The plot thickens…
In fact, that is all this movie is – plot.
After a few Hitchcock visual adventures I had been crying out for a decent hole-free plot. But, as they say, be careful what you wish for!
‘City of God’ is based on a true story and the only apparent holes are the bullet holes. Lots and lots of bullet holes. It is the cinematic opposite of ‘North by Northwest’. Where NbN relied heavily on visuals to disguise a lacklustre plot, ‘City of God’ is a visually one-dimensional visual representation of a complex narrative. Set in the dusty streets of Rio de Janeiro’s favellas in the sixties and seventies, and subtitled from Portugese, ‘City of God’ reads more like a good book.
The movie follows the narrator, ‘Rocket’, as he details the violent lifecycle of gang leader ‘Lil’ Ze’, from rookie hood to King amongst men. It is a story so far removed from my own life experience that it is hard to fathom. Watching it, I was reminded me of the book and film ‘Sleepers’ (another “true story”). It would seem Hell’s Kitchen and the slums of Rio are separated only by more readily accessible firearms in the latter. In fact, you could be forgiven for thinking the story is a rip-off of George Orwell’s ‘Animal Farm’ (Editor’s note: ‘I actually meant Lord of the Flies’), as groups of young boys rapidly descend into anarchy:
What should have been swift revenge turned into an all out war. The City of God was divided. You couldn’t go from one section to the other, not even to visit a relative. The cops considered anyone living in the slum a hoodlum. People got used to living in Vietnam, and more and more volunteers signed up to die.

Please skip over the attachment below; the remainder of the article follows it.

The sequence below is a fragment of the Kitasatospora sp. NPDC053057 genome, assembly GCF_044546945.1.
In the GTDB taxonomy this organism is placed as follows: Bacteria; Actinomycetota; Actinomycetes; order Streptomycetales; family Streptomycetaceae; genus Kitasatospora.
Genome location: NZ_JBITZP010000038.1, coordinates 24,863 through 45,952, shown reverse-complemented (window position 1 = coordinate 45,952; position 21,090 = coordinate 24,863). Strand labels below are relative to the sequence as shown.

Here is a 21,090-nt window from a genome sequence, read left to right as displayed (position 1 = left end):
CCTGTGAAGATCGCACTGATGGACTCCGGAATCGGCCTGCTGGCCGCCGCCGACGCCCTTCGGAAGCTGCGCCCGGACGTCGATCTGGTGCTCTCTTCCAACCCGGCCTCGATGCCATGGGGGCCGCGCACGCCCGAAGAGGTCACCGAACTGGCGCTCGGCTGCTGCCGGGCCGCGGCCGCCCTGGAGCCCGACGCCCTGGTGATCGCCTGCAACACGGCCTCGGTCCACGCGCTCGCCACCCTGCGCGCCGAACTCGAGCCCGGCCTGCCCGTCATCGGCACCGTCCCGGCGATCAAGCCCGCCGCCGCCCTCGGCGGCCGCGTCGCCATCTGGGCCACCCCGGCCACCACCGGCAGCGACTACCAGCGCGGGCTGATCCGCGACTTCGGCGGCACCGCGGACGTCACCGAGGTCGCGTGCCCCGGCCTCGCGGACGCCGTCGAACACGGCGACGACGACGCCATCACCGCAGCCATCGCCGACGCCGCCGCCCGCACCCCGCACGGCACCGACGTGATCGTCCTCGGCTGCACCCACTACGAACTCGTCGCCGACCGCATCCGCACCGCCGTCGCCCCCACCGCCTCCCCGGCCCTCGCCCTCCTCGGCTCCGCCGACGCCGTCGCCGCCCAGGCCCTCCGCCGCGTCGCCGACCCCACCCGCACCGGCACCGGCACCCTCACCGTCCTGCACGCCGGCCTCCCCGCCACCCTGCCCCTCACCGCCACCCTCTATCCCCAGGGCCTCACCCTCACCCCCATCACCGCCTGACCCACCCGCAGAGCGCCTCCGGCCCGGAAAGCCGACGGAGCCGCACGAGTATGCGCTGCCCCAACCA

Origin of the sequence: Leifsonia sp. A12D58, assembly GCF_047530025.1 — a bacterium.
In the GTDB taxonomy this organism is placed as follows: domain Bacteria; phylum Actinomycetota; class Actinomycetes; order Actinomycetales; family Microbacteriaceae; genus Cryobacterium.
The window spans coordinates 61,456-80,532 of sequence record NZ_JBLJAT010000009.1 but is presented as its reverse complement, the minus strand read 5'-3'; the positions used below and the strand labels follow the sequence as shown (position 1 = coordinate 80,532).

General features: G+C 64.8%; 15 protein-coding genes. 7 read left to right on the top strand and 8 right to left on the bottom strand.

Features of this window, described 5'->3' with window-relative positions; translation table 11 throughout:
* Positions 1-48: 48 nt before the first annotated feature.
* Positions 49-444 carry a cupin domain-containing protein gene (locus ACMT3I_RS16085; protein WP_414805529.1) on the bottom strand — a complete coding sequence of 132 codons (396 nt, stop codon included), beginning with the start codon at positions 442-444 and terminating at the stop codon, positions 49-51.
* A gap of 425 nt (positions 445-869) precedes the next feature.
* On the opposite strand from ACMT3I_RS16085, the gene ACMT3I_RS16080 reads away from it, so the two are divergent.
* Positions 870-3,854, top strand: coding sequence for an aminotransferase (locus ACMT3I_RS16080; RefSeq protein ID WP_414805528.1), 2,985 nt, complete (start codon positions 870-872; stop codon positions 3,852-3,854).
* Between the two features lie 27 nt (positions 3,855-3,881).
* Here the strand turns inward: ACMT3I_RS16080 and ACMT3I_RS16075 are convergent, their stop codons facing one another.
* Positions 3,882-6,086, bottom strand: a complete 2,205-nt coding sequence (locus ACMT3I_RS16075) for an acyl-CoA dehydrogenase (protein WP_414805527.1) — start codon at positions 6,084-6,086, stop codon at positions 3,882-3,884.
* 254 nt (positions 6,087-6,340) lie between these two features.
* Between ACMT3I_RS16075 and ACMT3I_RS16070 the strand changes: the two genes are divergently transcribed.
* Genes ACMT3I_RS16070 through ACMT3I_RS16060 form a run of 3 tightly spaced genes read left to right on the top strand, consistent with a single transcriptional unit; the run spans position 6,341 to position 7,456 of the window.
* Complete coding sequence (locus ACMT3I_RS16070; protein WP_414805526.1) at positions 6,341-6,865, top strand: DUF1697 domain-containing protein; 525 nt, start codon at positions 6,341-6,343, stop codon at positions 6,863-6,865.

It is an interesting insight into the survival instincts of refugees from war-torn countries. It is hard to imagine getting used to such violence on your doorstep, yet it is the living reality of people throughout the World to this day. It is amazing how adaptable we are as humans. I hope I am never put to that test.
The most stark contrast is provided in the scene where Lil’ Ze shoots a small boy of about 6 or 7 years of age in the foot. Naturally, the boys screams and cries, but all I could think while watching the scene was “That’s exactly how I used to cry at the same age whenever I got a splinter!” I am not exaggerating when I say that I would have cried with the same intensity as this child who’s no doubt just lost a couple of toes.
For shame, Baby Mandy, for shame.
The movie takes an interesting turn as ‘Benny’ (AKA “Redfoo” of LMFAO) discovers the disco scene. For me, it was the ‘Family Easter Weekend 70s-Themed Murder Party’ all over again! As the disco lights flickered in the Rio de Janeiro club all I could picture was poor Madhuri being revealed as the psychotic floozy of a pregant naked murdress at her very first dinner with the family! How she survived that baptism of fire is beyond me. Many of the characters in this film were not quite so resilient.
The story was compelling and the characters raw and real. I will definitely be putting the book on my reading list, however the film just didn’t resonate with me as I felt it should. For some reason, I was simply unable to connect with the film on an emotional level.
Perhaps when you’ve had as many splinters as I have you become desensitised to violence…
Have you seen ‘City of God’? Do you agree with my review? Let me know in the comments below.